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their perspective. this issue is not about abrogating sacramento and our rights. -- second amendment rights. it is about reasonable limits on those rights. -- one area that has been deemed reasonable is the requirement for background checks. what many of us are saying is what already has been deemed reasonable should be a reasonable requirement when guns are sold regardless of how or where they are sold. i hope we can reach a bipartisan agreement on the reasonable limits requiring background checks when guns are sold. captain kelly, i do appreciate you started your testimony today by saying there is no perfect solution. there are all kinds of antecedents -- environmental issues and community issues that lead to gun violence but i believe we should do that which is reasonable because nothing is perfect. i believe one of the areas of focus for your organization, americans for responsible solutions, is the mental health part of what we should be addressing. do you have any key suggestions that congress can take to help address the mental illness problem? >> first of all, compelling states to s
. the great sacramento valley. 200 miles of it. literally from the beginning of san francisco bay, 200 miles up the sacramento river. and probably, i haven't been able to count all the levees in my district, but i probably have well over 1,500 miles of levees that protect large cities, medium-sized cities, farms and other critical assets and infrastructure in the state of california. for example, the intercontinental rail system. both north and south. intercontinental highway systems. universities. international airports. these critical assets are at risk of flooding. the army corps of engineers, taking a look at the levees in one part of my district, a basin which is part of the city of sacramento, judges those levees to have a one in 30 chance of failure so that over a 30-year period of time it's anticipated there will be a catastrophic failure of those levees. 100,000 lives just in that part of sacramento at immediate risk because those flood waters, should those levees fail, it would make -- it would be a repeat of what happened in new orleans only the water is deeper. and the flood wate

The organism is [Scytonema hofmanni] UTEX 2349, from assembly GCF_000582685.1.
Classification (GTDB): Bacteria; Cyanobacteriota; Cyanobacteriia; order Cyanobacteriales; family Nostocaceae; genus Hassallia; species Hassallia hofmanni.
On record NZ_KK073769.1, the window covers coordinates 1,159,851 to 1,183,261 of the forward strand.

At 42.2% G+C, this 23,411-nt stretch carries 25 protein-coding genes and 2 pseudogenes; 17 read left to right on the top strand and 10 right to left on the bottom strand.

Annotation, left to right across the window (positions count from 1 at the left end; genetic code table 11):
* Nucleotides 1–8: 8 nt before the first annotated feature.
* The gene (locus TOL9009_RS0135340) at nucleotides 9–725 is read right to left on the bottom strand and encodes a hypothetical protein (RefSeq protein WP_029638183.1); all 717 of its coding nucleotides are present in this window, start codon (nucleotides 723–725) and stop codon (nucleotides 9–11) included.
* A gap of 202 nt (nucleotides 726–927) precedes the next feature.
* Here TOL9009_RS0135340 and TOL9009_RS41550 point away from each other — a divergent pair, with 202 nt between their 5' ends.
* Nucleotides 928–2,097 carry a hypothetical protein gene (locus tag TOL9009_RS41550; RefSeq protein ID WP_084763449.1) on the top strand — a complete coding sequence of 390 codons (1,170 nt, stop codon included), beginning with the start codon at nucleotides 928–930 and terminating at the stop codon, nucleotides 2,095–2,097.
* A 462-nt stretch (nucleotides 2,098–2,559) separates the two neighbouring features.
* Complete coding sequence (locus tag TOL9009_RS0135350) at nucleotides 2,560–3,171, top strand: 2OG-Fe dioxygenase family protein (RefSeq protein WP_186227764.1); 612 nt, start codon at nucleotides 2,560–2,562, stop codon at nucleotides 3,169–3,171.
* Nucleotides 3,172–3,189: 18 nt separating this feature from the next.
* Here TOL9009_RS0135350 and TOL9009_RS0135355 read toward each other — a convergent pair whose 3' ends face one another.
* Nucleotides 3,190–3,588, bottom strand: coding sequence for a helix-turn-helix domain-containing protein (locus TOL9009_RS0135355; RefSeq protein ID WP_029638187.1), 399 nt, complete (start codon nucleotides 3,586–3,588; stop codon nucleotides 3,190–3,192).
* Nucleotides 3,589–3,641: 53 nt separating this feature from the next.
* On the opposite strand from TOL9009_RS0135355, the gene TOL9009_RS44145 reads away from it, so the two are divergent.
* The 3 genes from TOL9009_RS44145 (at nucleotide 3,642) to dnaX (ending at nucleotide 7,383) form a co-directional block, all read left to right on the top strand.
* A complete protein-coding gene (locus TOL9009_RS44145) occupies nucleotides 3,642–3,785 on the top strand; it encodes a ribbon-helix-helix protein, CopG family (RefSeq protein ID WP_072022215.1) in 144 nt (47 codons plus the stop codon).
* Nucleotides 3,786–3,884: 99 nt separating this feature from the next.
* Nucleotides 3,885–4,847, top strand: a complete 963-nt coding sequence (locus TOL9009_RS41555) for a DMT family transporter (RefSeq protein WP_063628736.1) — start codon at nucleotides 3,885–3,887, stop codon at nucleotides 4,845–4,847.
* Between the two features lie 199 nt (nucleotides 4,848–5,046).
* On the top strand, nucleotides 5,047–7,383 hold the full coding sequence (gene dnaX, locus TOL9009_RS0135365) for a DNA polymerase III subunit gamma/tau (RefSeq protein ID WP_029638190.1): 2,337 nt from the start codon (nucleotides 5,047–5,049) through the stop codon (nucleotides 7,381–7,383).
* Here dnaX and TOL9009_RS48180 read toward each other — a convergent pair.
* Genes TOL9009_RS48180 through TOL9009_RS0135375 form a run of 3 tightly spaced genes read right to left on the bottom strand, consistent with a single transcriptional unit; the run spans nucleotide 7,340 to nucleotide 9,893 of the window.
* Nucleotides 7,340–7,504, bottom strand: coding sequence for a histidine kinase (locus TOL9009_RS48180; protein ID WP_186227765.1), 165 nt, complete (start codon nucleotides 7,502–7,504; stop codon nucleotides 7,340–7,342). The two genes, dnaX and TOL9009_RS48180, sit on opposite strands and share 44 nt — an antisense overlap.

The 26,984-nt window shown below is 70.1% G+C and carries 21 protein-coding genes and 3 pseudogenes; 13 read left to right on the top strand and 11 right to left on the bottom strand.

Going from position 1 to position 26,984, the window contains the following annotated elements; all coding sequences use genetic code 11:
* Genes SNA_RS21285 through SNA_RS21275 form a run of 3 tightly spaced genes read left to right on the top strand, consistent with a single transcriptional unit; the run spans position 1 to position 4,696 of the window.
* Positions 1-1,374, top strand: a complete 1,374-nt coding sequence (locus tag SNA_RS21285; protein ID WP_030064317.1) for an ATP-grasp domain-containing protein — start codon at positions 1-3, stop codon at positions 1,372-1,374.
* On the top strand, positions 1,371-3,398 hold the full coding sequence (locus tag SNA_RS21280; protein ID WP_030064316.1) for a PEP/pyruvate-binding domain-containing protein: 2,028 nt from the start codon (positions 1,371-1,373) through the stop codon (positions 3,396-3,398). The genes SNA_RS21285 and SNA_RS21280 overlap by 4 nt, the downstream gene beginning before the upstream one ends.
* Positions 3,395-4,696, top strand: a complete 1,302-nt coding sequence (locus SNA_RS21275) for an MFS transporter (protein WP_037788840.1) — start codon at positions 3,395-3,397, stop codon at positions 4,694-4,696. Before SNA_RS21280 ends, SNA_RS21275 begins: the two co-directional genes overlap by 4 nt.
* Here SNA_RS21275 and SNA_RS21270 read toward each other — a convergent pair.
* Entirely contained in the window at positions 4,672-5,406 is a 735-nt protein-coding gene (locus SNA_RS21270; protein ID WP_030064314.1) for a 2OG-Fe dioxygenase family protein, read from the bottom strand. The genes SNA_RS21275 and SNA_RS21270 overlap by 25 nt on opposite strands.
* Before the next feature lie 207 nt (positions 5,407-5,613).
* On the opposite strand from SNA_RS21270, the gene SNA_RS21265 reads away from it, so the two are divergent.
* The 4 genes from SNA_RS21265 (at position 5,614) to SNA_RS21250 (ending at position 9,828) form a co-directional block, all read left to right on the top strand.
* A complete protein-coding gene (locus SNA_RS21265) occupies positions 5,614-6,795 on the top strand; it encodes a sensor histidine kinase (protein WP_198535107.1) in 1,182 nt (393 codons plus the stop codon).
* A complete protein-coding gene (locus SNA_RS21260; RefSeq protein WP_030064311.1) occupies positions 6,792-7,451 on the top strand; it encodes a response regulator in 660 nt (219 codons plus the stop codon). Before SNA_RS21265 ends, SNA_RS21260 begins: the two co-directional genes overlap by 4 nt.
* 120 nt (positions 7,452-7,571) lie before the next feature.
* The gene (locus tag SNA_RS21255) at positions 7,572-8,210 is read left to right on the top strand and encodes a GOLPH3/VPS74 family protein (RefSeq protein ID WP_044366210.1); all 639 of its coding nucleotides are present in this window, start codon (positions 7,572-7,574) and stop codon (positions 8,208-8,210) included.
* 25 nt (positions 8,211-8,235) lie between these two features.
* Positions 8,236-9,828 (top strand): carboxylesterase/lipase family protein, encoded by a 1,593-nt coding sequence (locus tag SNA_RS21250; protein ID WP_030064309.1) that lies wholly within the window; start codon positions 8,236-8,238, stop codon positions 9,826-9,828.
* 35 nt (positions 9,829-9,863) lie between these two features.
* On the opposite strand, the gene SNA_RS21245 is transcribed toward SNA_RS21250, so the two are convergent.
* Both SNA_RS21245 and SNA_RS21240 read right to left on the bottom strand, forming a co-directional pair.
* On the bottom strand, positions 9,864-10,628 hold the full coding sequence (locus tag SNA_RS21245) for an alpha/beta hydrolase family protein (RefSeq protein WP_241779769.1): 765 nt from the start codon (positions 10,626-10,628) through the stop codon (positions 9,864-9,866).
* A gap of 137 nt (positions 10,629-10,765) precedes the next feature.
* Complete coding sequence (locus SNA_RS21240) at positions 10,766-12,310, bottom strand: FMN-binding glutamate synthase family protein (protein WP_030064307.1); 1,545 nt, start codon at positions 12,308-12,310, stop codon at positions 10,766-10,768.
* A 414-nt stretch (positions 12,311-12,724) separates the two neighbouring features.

. it is about 10% or 15%. >> we have a caller in sacramento, california. caller: hello. my problem is that i start going to school in 1985. i had some hardship. at the time in 1981 when i took out a loan, i owed $3000. now i owe $8,000. i have not been able to pay the loan back. recently i pay that loan for a whole year. i got it out of default and went back to school. one of my kids got sick, gravely ill. i had to step out of school and the loan went back into default. host: that is an example of someone who could not use the bankruptcy option you talked about. guest: it sounds like she has been trying to repay it and has been able to do it at some times. it does seem like you are a good candidate and in some cases there are better options for people who might need some help need to defer their loan or look into some of the federal repayment plans that might be more lower the monthly payment significantly. host: the conversation that you are part of the propublica discussion back in november showed president enrollment officer at new york university. enrollment advisor, i should say, in par
Search Results 0 to 3 of about 4 (some duplicates have been removed)

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